David R. Henderson  

Worstall on Robots and Jobs

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Henderson on Robots, Jobs, and... Prices and Your Pocketbook...

Tim Worstall, referring to my article that I posted on yesterday, makes an important point I should have made. Here are two highlights:

The Keynes point is here in Economic Possibilities for our Grandchildren. What Henderson says about it is entirely true, but it's incomplete, as was Keynes on this. As I say, both will go "Ah, yes" when bearded on this (well, maybe the ghost of Keynes). The biggest change in working hours over this past century is the fall in household working hours for women. I've seen one estimate which says that it took 60 hours of drudge work back in 1930 to run a household, today it's about 15 hours. I tend to think both those numbers are a little exaggerated, the first up, the second down, but still roughly correct.

What happened to all that work? We automated it. Ha Joon Chang and Hans Roslin refer to it as the "washing machine" but they mean that grab all of domestic technology, not just the washing machine, but the gas or electric stove, the microwave, the vacuum cleaner and on and on to the Roomba and the takeaway restaurant and the chilled prepared food aisle at the supermarket. It's precisely this which enabled the economic (near if you want to still complain about it) equality of women. Once that household work was automated then they could, and did, righteously, come out into the world of market paid work. Do note that this rise of female market work is only the second largest change in working hours over the past century--that decline of household work is larger than the rise of paid. This must be so as leisure hours have increased over the same time.


The whole article by Tim, which is not long, is worth reading. It's "The Robots Stealing Human Jobs--Bring It On," Forbes.com, August 19, 2017.


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COMMENTS (12 to date)
Hana writes:

Post by a man.

The biggest factor in drop in the hours of labor is the number of children per household. Push the cause to increasing wealth and birth control.

Ali Bertarian writes:

Of what economic use will humans be on that day on which androids can do everything better than humans? You may answer that no more work need be done by people, but that is true for only those people who own the androids necessary to supply them with their material needs. How will they acquire those androids if people serve no economic purpose?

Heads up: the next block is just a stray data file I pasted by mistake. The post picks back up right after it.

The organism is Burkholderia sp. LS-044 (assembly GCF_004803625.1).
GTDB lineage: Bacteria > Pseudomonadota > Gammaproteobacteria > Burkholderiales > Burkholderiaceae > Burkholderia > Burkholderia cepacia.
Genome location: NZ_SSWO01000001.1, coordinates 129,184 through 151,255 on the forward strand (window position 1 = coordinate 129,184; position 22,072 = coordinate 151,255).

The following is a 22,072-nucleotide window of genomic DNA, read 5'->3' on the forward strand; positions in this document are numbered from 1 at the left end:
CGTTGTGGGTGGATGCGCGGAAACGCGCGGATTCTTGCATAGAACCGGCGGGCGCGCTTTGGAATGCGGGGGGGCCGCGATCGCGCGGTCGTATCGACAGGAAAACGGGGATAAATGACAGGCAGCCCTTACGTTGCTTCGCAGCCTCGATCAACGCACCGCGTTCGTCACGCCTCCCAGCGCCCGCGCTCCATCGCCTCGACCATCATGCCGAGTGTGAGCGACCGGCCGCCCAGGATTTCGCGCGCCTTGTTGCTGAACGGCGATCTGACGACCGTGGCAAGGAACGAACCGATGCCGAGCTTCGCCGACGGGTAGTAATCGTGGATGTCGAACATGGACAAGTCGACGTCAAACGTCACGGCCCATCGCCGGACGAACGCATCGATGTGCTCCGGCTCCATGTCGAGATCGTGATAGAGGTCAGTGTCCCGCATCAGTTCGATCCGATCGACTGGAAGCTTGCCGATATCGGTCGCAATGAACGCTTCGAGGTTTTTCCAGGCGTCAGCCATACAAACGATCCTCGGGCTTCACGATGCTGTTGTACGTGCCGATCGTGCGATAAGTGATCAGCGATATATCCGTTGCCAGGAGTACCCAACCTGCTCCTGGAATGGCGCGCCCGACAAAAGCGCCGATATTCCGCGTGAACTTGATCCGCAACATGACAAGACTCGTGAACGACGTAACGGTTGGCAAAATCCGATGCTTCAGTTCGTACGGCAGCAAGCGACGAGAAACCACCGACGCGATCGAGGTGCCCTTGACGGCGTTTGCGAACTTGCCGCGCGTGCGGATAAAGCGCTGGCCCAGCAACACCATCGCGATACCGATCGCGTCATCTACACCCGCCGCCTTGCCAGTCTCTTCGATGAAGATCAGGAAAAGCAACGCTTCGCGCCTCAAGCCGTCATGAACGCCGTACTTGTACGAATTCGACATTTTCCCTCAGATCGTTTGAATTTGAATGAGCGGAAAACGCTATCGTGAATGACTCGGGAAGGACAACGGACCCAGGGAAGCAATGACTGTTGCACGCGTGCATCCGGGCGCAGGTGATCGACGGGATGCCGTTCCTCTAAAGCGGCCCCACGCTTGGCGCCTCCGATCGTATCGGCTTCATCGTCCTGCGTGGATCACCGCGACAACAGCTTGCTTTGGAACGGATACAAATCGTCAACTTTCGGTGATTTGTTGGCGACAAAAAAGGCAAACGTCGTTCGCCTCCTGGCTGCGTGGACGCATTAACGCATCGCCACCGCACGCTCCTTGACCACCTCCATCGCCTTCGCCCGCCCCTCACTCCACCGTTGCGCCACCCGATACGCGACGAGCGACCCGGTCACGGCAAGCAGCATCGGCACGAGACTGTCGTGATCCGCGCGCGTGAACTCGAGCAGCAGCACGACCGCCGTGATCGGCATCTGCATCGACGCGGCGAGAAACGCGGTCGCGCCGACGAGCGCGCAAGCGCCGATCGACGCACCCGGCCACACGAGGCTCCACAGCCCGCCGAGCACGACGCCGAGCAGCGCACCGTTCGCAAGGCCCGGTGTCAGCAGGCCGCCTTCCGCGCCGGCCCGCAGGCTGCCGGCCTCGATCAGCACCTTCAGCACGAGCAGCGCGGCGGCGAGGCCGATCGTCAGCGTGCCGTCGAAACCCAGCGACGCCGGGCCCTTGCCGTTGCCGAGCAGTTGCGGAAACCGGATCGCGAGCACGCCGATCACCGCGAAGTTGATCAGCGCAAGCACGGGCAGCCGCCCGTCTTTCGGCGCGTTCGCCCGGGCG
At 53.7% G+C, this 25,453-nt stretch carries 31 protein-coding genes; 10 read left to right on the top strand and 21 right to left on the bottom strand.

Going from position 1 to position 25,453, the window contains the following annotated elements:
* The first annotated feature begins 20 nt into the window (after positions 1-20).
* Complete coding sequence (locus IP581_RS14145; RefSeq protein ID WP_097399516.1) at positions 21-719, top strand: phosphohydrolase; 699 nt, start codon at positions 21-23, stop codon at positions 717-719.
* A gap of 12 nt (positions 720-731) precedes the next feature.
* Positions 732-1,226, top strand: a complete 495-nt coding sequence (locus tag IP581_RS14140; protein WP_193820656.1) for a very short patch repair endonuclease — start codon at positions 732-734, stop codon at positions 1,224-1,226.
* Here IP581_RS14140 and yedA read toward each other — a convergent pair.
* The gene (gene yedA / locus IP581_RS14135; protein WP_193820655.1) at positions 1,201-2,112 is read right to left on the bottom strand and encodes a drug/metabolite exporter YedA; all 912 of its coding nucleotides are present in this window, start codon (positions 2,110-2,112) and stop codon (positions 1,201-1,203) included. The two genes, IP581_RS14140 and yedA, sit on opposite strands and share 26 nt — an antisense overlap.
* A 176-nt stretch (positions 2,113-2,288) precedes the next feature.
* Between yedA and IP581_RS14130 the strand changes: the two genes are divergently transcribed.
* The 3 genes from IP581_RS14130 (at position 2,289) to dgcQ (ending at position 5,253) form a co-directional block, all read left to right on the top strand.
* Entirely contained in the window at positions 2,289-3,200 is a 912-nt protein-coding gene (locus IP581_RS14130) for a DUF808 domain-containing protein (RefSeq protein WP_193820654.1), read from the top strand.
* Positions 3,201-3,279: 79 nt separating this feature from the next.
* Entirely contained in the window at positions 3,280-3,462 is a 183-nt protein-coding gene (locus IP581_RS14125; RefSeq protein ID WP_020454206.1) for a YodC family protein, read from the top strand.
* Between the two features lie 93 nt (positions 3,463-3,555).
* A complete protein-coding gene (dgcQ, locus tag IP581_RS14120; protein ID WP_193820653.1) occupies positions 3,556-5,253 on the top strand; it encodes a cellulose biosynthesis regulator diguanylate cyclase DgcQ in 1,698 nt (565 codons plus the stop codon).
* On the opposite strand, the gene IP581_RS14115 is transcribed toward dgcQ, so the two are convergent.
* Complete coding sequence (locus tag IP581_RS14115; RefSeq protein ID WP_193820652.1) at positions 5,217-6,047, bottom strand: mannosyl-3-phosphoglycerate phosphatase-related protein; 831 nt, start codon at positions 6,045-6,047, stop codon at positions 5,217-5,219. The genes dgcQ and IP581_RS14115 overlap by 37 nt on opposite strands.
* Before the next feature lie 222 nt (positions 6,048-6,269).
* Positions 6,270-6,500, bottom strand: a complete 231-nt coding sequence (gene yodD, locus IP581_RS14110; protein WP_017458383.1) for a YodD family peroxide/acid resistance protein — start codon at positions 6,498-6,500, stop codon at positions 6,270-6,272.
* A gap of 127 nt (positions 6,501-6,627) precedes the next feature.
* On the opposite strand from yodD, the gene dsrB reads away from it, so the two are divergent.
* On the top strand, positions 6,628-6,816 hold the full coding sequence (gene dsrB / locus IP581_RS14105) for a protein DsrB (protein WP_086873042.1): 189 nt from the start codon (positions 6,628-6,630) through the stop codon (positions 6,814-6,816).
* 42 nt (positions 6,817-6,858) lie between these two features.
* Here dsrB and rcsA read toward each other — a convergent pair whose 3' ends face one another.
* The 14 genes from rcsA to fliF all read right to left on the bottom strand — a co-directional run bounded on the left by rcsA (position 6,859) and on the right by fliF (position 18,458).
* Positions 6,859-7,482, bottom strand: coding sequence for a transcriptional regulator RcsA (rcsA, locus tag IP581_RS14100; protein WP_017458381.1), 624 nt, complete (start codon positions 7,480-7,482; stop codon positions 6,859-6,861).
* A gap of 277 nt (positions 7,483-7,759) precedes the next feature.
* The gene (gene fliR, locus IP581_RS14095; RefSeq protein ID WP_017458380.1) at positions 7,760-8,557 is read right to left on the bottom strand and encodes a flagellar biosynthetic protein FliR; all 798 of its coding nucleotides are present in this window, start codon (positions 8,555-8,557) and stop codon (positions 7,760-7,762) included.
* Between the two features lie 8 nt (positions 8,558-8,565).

Only those who own androids, either as consumption products or as capital producing consumption products, will be economically fit in such a situation.

Jon Murphy writes:

@Ali:

In your world, why wouldn't humans who cannot afford androids serve other humans who cannot afford androids?

David R. Henderson writes:

@Jon Murphy,
Good question.

Thomas Sewell writes:

@Ali,

Also, in that world, how much will these androids cost, since they can just be made by other androids? Seems like a 3d printer made by another 3d printer would end up very near the cost of raw materials.

It seems it would be very easy to get a loan to purchase an android and start your own android-making-other-stuff-doing business for yourself, right? Your question appears to pre-suppose that you must either have an android or not have any way of getting one and that there are no other categories of people.

You may as well ask "If every job soon requires a college degree, how will anyone work for the money to go to college in order to get a job?"

It's the same dilemma you propose, but since it's currently somewhat a real one, the solutions (relatives and other people who care about us, loans, grants, etc...) are obvious by what humans have already worked out.

Tim Worstall writes:

The existence of Linux rather shows that there won't be a private monopoly over the production of androids.

But imagine that nightmare world being proposed. The androids exist, they produce only for their owners. We, non-android owners, do not get android production. Then we all have jobs just like we do in the current economy, producing things for non-android owners and consuming the production of other non-android owners.